The following Healthcare Newsletter was issued by ACA Employee Benefits - 2019
The latest Annual Report 2017/2018 of the Council for Medical Schemes (CMS) highlights a number of interesting statistics regarding the medical schemes industry. Apart from providing membership statistics, including the number of beneficiaries on medical schemes in 2017 – which incidentally decreased from 8 878 081 in 2016 to 8 872 036 in 2017 (0.07%), the Report provides the number of beneficiaries per age group.
This provides for interesting reading:
Should a medical scheme’s membership remain exactly the same as in the previous year, the average age of the membership should increase by exactly one year. This is obviously not the case. Older members pass away, babies are born, members resign from schemes and others join schemes for the first time. For every year that the beneficiaries of a medical scheme become older, the claims increase by 2-3 percent. It is for this reason that every medical scheme wants its membership to remain as young as possible in order to keep claims and related costs under control. Schemes have specific strategies to attract young members. In South Africa, where compulsory scheme membership has not been implemented, young and healthy members’ membership is needed to cross-subsidise the cost of healthcare of older members.
It is quite interesting to therefore observe that the average age of the total medical scheme population increased from 32.5 in 2016 to 33.2 in 2017- an increase of 0.7 years. The pensioner ratio within medical schemes also increased from 7.9% to 8.4%. Obviously this contributes to the contribution increases with which we are confronted year on year.
The CMS Report 2017/2018 also provides some interesting facts about how members claim – specifically the increase in certain tests:
An interesting trend reported in the CMS Report is the increase in Efficiency Discounted Options (EDOs). These mirror image alternatives to normal benefit options, which provide discounted contributions to members in exchange for using strict networks of hospitals, are becoming increasingly popular as members seek solutions for the ever increasing contributions. Twelve schemes offered a total of 51 EDOs in 2017. Interestingly, EDOs were responsible for 32,3% of the total surplus reported by all medical schemes, yet represented only 20,4% of the membership. The average age of members on EDOs was 30,7 as opposed to 34,9 years of non-EDO membership. This shows that these options can provide a solution in terms of affordability, specifically to younger, healthier members. It is therefore not surprising that it has been proposed in the Medical Schemes Amendment Bill that EDOs should be entrenched in the Medical Schemes Act.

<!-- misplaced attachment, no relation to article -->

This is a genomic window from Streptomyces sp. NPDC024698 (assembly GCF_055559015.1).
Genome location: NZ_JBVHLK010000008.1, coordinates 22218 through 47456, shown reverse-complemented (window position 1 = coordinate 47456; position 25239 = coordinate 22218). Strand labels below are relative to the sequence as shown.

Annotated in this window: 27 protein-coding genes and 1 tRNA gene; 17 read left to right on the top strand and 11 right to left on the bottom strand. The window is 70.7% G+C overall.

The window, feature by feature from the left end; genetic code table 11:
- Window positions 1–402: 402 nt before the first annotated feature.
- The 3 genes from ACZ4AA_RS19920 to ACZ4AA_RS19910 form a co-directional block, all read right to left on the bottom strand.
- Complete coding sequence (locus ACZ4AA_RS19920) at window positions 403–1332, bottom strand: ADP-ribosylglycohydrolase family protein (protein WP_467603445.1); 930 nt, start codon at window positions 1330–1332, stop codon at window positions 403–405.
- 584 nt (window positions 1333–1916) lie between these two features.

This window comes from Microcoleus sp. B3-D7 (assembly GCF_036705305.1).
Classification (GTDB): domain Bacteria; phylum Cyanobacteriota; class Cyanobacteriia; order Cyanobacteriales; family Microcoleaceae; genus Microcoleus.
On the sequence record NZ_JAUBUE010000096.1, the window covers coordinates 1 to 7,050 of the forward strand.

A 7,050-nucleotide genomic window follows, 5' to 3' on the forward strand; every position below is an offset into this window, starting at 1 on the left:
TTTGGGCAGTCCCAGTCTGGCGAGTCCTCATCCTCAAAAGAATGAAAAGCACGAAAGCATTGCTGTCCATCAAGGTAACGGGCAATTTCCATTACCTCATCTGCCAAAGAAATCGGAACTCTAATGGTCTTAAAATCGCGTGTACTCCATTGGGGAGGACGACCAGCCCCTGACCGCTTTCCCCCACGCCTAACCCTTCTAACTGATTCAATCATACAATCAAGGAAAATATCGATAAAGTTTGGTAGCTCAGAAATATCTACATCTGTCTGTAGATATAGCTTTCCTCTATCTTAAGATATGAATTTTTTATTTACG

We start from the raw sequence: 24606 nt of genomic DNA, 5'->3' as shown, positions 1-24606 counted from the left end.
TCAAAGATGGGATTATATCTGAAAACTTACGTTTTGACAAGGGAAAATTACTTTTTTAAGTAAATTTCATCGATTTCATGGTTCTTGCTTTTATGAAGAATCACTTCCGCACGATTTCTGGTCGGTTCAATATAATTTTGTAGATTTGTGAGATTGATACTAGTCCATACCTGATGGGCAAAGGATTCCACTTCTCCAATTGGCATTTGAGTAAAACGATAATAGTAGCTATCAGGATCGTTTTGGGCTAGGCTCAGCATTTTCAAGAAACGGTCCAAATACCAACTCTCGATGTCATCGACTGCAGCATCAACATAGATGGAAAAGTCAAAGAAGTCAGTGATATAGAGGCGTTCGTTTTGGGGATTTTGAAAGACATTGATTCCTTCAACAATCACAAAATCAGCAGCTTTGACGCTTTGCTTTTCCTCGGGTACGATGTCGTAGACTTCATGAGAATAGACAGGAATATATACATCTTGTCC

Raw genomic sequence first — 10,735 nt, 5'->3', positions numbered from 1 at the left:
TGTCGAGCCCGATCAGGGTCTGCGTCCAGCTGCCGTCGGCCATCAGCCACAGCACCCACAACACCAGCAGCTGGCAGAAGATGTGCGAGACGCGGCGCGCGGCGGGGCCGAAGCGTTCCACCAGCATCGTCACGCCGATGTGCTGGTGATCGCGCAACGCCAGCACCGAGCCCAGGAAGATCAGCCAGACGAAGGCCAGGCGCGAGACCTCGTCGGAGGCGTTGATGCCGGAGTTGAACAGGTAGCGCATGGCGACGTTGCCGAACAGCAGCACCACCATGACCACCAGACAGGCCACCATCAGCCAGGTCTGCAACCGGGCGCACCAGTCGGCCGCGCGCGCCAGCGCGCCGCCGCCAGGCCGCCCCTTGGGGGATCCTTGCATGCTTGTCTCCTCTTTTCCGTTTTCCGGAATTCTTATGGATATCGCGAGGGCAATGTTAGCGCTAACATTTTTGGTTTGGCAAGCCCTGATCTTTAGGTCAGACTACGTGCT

The White Paper on National Health Insurance (NHI) has suggested consolidation of medical scheme options (and even medical schemes) by 2026 as part of NHI implementation. As a result, the CMS has initiated engagement with schemes on the issue of scheme and benefit option consolidation. Discussions were also held with the panel of the Health Market Inquiry to explore possible ways to address consolidation in anticipation of amendments to the Medical Schemes Act and the establishment of the NHI Fund. The proposed consolidation process will focus on options with fewer than 2500 members that experienced operating deficits and are offered by schemes with lower than the 25% required reserve level, amongst other identified risk factors. Affected schemes have been cautioned to submit detailed turnaround strategies. Our assessment of the CMS Report indicates that there are a number of options falling within this category. The recent amalgamation of Spectramed and Resolution Health, both schemes with low membership options, is a case in point.